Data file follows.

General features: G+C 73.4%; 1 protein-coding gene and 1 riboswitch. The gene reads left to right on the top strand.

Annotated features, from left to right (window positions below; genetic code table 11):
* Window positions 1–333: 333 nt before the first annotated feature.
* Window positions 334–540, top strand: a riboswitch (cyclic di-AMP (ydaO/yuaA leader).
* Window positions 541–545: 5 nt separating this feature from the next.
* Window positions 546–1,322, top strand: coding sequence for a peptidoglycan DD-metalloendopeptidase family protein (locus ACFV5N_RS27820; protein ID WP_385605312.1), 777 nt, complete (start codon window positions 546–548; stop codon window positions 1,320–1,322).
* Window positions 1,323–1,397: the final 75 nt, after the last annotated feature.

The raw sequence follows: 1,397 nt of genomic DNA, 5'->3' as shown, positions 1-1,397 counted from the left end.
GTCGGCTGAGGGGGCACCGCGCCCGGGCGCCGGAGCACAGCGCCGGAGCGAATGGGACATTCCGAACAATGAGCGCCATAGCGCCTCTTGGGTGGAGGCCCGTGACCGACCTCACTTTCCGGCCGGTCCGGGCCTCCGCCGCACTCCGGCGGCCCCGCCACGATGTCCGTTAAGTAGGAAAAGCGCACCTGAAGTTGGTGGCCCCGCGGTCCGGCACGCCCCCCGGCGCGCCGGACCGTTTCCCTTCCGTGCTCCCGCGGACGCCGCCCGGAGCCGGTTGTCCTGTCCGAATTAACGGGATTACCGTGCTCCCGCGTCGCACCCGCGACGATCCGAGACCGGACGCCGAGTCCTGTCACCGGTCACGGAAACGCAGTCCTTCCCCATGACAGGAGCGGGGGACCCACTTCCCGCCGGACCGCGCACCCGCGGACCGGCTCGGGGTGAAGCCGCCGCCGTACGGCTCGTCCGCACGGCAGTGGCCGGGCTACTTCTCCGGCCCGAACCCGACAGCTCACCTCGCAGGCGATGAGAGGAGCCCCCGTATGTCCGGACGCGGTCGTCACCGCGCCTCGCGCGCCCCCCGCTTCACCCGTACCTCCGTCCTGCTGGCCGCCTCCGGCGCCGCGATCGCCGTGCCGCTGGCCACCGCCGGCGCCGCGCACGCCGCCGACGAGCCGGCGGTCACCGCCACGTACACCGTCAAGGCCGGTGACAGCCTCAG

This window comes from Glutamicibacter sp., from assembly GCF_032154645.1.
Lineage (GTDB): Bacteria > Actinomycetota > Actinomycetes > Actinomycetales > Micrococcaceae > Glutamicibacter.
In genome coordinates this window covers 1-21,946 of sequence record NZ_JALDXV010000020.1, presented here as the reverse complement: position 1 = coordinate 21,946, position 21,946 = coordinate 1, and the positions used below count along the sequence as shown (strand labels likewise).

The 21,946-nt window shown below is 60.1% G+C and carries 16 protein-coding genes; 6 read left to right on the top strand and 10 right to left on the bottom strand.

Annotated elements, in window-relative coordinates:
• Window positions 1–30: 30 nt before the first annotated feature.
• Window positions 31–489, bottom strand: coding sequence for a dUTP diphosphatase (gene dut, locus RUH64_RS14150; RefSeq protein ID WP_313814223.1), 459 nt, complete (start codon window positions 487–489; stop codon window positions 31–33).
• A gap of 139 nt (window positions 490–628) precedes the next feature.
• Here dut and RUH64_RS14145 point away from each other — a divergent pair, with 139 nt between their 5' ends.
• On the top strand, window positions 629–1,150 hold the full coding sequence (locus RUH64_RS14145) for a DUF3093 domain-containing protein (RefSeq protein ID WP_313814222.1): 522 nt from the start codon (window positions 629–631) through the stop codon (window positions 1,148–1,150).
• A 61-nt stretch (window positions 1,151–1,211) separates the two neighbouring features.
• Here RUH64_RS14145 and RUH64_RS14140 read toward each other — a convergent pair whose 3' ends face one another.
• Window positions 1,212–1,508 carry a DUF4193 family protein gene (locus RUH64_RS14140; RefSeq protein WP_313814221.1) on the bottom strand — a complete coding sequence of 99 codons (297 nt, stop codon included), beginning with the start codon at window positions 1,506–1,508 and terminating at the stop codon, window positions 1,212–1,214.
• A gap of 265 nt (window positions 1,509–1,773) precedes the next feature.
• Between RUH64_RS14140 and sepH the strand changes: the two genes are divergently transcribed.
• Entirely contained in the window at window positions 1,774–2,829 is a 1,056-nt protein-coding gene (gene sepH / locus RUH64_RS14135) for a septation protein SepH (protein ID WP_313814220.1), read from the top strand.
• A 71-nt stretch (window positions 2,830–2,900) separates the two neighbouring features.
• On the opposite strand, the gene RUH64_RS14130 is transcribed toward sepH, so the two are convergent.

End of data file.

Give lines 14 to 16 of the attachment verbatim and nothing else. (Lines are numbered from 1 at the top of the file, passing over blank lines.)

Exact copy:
Annotated elements, in window-relative coordinates:
• Window positions 1–30: 30 nt before the first annotated feature.
• Window positions 31–489, bottom strand: coding sequence for a dUTP diphosphatase (gene dut, locus RUH64_RS14150; RefSeq protein ID WP_313814223.1), 459 nt, complete (start codon window positions 487–489; stop codon window positions 31–33).